Observations from today’s readings and today’s S-WOD, Thursday, 26 March 20:
Mark 8:34 — “Whoever wants to be my disciple must deny themselves and take up their cross and follow me.”
In the above verse, Jesus describes the continuing actions or endeavors that mark the “way of the disciple” or the “way of the cross”: deny self, take up the cross, follow Jesus –
— Deny self: Denying self is far more than self-denial, depriving yourself or denigrating yourself. Denying self involves setting your mind on the things of God rather than the things of man and walking on a revealed path for His purposes rather than by your own understanding for your own purposes. John Calvin says that self-denial is willingness “to give up our natural inclinations, and [to] part with all the affections of the flesh, and thus [to] give our consent to be reduced to nothing, provided that God lives and reigns in us.” Denying self is a continuous, ongoing, inward act. Only you and God know if your being is centered on Jesus or focused on self. The opposite of the discipleship way is putting self before God – that is what Satan does; and when we do it, we are essentially following the devil’s lead as Peter discovered when Jesus rebuked him, “Get behind me, Satan! You do not have in mind the concerns of God, but merely human concerns (Mark 8:33).” Peter was likely focused on the prospect of his personal loss and his personal pain that would be caused by Jesus’ death, and Jesus’ death did not fit the plan for victory that Peter had envisioned. His worldly thinking was in opposition to the plan of God, hence one of Jesus’ most emphatic rebukes. Denying self is to “have the mind of Christ (1 Corinthians 2:16, Philippians 2:5).”
— Take up their cross: This is much, much more than simply patiently enduring trials or bearing up under affliction. It is not about what is happening to us in the world but rather it is about accepting who we are in Christ. Taking up the cross is accepting and proclaiming our new identity in Christ saying, “I am in Him, and He is in me.” It is about identifying and uniting with the Crucified One, not just outwardly with our mouths but inwardly in our hearts and minds with all that is within us. It is the personal recognition that we not only died with Christ but were also made alive with Christ to live our lives solely for God (Romans 6:8, 10). We joyfully take on the name of Christ, and in union with Jesus, we willingly choose the Father’s destiny for our lives regardless the personal cost. As Paul described: “I have been crucified with Christ and I no longer live, but Christ lives in me. The life I now live in the body, I live by faith in the Son of God, who loved me and gave himself for me (Galatians 2:20).” Taking up the cross in relationships is not just turning the other cheek, displaying grace, returning good for evil, it is doing so with a heartfelt goal of reconciliation for the offender, with genuine love for your “enemy,” who, through the love of Christ, we no longer see as others would. Taking up your cross is not just accepting persecution; it is accepting persecution in the name of Christ with the goal of Christ, seeking a greater fellowship with Him for ourselves and for the persecutor, genuinely from a heart of true love for God and for the one who would hurt us — “Father, forgive them, for they know not what they do.” (Luke 23:34)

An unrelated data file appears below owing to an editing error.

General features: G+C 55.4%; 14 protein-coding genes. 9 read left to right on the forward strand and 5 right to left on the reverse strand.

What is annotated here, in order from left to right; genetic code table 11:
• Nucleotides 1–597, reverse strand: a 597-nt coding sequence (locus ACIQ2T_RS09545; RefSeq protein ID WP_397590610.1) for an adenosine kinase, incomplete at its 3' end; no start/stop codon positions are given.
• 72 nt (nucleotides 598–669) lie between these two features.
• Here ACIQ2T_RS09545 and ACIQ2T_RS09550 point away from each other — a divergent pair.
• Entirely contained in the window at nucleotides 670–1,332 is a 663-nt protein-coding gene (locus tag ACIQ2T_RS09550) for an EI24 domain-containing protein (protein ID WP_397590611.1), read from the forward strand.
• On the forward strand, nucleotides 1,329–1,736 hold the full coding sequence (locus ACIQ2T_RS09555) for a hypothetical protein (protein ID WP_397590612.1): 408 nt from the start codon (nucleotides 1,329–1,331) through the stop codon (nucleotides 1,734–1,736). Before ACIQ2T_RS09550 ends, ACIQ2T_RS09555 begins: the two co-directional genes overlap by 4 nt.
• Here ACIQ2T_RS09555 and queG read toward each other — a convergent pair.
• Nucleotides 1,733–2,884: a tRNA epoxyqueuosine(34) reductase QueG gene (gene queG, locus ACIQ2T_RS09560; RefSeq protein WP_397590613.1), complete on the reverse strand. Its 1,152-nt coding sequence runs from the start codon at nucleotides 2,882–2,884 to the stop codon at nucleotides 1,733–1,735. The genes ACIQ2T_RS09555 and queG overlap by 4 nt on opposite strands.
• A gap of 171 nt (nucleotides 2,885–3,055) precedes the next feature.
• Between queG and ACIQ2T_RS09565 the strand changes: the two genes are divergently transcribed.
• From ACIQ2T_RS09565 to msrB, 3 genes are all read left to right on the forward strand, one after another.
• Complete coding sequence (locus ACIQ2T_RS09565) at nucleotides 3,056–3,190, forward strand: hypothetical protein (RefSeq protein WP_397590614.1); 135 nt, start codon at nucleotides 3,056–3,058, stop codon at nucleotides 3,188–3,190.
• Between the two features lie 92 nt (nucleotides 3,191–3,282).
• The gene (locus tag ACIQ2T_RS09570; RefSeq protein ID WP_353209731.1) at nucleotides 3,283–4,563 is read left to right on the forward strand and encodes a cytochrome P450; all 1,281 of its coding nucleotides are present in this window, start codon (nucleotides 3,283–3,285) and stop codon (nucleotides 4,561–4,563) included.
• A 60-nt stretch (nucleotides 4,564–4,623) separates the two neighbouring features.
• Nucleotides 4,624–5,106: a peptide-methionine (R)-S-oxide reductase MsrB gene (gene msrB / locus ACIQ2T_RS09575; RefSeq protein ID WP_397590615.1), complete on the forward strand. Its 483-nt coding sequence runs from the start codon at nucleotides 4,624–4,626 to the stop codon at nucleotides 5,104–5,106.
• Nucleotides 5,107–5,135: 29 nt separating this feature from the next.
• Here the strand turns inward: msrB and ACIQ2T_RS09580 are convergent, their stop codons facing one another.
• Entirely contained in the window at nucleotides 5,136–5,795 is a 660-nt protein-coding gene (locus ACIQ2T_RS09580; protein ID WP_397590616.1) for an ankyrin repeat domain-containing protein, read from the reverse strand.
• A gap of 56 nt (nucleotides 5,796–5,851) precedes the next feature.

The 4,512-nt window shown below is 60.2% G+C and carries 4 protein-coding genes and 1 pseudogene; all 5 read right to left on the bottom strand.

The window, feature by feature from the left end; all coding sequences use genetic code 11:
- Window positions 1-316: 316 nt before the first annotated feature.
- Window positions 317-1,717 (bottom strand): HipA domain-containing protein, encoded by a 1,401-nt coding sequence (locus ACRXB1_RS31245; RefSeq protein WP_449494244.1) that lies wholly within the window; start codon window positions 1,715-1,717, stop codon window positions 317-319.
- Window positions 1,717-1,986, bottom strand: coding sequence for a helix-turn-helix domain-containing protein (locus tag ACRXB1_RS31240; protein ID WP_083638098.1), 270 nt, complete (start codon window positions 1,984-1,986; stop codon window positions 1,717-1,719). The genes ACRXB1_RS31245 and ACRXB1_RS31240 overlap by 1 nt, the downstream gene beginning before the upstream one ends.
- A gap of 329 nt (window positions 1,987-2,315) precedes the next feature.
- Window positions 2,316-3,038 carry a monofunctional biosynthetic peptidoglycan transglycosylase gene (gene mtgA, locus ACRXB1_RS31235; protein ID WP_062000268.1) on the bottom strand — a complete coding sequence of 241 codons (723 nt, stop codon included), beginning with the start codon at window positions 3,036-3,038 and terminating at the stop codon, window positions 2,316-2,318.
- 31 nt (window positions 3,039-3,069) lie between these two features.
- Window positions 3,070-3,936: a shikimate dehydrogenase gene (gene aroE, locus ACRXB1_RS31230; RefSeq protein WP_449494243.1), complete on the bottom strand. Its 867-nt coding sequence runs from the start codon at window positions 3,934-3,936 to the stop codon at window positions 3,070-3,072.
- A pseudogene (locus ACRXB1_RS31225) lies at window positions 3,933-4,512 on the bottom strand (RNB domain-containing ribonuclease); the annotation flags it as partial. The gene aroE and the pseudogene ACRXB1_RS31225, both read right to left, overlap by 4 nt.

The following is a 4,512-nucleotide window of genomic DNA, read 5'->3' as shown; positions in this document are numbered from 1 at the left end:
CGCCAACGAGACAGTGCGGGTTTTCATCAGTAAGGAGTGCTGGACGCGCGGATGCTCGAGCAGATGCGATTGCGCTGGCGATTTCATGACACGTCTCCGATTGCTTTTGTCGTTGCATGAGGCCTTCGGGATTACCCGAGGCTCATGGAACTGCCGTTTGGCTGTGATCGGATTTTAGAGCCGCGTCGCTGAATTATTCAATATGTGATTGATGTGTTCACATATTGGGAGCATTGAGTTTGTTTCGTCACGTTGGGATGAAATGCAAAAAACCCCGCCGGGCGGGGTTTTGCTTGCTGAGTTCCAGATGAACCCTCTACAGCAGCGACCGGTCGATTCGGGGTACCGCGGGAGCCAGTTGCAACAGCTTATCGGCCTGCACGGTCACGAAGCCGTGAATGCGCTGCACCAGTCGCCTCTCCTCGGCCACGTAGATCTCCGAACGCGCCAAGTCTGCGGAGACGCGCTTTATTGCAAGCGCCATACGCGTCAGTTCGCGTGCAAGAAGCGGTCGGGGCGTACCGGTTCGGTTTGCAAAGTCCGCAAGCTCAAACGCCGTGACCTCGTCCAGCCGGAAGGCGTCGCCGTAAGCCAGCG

— Follow Jesus: This is an inward act before it is an outward one. It is not just about conforming our outward behavior to God’s standards (something Jesus tried to explain to the Pharisees), but continually and humbly and personally responding to the conviction of the Holy Spirit to transform our hearts and minds. This is not about rote religious rituals or traditions. This is your one-on-one discipleship with Jesus where you personally respond to Him, where you remain connected to the Vine. Only you and God know if, in your inmost being, you are truly following Jesus. This is a relationship; it’s not a program, it’s the person of Jesus. This is about “abiding” in Jesus and obeying his commands out of genuine love for Him – “As the branch cannot bear fruit by itself, unless it abides in the vine, neither can you, unless you abide in me. I am the vine; you are the branches. Whoever abides in me and I in him, he it is that bears much fruit, for apart from me you can do nothing.” (John 15:4, 5)
In our natural minds, we tend to define and reduce the “way of the disciple” to the physical realm, “persevere through the trials of life and do good things.” However, “The Way” deals with the inside, the spirit, the heart, your authentic self. “For the Lord sees not as man sees: man looks on the outward appearance, but the Lord looks on the heart.” (1 Samuel 16:7) Pray that God will give you the heart of a disciple.
* Note: Christianity was often referred to as “The Way.” (Acts 9:2; 19:9; 19:23; 22:4; 24:14; 24:22).
“Cross” Fit S-WOD (Spiritual Workout of the Day) – 28 Mar 19: Today, really focus on denying self rather than just self-denial. Seek genuine “oneness” with Jesus, in heart, mind, and soul. Seek to step outside of self to see things as God sees them. Seek only His will, not yours, and endeavor to follow Him, not out of a sense of duty, but genuine love. The key is receiving His love and letting it flow through you rather than trying to work harder to create your own love. (Mark 8:33-38)